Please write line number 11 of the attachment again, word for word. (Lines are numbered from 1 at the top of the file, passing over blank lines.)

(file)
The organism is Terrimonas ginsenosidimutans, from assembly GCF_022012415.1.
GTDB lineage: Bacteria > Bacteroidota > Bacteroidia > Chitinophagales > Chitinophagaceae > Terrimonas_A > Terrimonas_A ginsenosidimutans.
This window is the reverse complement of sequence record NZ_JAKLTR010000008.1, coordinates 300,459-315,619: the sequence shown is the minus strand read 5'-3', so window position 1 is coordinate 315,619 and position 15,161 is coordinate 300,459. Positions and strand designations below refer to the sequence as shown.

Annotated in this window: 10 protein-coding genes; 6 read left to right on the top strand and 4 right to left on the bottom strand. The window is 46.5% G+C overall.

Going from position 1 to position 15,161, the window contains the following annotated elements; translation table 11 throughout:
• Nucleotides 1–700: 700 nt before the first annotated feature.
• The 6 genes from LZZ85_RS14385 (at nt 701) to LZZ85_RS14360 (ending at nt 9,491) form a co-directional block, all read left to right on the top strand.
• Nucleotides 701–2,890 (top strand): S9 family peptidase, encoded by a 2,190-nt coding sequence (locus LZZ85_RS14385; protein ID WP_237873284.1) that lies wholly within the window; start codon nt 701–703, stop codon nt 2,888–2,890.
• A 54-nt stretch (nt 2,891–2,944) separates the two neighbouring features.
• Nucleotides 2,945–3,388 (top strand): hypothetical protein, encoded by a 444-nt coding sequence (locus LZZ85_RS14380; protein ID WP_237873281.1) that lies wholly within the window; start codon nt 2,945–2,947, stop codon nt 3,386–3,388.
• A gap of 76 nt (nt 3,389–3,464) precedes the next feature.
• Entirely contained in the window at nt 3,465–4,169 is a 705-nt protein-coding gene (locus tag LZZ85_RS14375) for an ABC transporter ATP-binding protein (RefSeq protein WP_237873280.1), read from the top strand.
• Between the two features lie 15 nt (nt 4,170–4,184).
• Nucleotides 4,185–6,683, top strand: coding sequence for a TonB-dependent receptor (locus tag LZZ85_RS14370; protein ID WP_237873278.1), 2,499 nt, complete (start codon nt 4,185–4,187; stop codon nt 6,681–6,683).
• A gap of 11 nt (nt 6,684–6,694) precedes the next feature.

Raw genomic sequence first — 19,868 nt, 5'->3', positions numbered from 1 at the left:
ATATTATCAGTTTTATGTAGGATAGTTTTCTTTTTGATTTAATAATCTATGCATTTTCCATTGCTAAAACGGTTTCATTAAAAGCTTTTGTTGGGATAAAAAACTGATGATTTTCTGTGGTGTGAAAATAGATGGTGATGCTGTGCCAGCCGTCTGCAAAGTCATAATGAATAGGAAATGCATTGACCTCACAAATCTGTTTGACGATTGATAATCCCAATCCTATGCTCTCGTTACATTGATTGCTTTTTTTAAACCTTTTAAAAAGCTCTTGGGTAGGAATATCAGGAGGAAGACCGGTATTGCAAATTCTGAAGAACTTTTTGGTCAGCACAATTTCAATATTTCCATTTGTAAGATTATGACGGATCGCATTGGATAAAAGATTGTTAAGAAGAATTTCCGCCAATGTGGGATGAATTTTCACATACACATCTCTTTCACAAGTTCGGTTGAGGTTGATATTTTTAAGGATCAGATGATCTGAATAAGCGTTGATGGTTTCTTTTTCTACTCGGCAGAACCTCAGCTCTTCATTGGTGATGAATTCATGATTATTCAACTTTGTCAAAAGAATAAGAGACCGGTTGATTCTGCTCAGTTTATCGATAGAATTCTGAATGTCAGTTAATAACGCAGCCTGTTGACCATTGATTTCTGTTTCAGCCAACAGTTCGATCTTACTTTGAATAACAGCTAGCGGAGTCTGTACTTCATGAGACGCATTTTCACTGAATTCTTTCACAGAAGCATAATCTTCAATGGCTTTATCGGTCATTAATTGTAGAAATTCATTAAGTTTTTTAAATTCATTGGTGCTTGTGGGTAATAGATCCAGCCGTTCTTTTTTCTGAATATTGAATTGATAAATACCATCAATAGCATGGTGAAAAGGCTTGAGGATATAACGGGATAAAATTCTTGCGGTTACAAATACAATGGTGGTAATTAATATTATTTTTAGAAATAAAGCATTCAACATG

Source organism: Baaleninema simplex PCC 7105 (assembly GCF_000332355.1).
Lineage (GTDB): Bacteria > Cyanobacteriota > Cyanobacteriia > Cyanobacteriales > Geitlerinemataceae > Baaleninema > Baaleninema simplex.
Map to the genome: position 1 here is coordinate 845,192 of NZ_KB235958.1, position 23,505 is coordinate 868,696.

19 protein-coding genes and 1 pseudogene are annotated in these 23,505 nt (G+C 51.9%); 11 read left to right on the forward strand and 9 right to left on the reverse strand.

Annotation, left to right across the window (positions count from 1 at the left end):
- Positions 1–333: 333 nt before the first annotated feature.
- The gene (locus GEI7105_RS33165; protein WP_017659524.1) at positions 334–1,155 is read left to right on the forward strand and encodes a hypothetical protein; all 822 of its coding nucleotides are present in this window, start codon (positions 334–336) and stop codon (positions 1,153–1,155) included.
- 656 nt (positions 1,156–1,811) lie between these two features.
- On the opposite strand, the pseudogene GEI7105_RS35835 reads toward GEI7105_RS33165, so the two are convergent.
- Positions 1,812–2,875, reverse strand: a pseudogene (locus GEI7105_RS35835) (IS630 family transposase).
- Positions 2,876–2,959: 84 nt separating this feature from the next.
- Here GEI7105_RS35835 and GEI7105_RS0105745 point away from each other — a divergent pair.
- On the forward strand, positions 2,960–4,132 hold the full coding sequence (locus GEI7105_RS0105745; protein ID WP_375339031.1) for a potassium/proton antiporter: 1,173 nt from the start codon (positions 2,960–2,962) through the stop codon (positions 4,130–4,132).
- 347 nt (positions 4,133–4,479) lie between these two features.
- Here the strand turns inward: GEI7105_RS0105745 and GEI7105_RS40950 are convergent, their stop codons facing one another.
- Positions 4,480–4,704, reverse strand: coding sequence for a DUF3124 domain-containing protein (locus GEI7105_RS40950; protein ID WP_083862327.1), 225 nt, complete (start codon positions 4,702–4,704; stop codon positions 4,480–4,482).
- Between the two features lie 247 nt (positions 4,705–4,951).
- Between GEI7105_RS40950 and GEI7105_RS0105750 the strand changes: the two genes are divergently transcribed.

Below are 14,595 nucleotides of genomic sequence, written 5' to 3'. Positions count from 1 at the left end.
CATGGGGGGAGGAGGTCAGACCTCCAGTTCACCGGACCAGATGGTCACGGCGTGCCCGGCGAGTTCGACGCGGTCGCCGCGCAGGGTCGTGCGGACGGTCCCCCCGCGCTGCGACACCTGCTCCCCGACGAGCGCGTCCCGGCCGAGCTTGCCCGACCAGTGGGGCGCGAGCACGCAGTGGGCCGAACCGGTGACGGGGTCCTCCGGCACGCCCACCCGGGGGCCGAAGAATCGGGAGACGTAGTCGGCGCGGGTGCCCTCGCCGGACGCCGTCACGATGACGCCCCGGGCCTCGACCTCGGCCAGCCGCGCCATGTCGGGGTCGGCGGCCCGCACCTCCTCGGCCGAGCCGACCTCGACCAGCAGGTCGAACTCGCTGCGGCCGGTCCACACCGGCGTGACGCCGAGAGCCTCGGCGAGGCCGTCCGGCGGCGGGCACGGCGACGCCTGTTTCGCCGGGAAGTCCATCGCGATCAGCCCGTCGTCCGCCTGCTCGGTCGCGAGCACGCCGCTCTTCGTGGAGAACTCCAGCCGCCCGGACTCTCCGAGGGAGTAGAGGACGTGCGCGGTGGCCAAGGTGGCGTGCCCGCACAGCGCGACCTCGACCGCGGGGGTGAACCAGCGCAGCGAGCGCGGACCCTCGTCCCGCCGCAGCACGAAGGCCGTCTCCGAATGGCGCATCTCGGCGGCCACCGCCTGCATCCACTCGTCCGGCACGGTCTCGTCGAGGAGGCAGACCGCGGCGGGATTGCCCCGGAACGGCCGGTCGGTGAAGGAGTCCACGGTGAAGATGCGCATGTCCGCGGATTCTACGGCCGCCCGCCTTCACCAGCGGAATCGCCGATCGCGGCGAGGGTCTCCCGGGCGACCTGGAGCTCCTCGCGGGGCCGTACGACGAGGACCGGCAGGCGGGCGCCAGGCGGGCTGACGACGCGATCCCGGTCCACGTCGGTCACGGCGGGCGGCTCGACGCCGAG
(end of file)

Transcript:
• A gap of 76 nt (nt 3,389–3,464) precedes the next feature.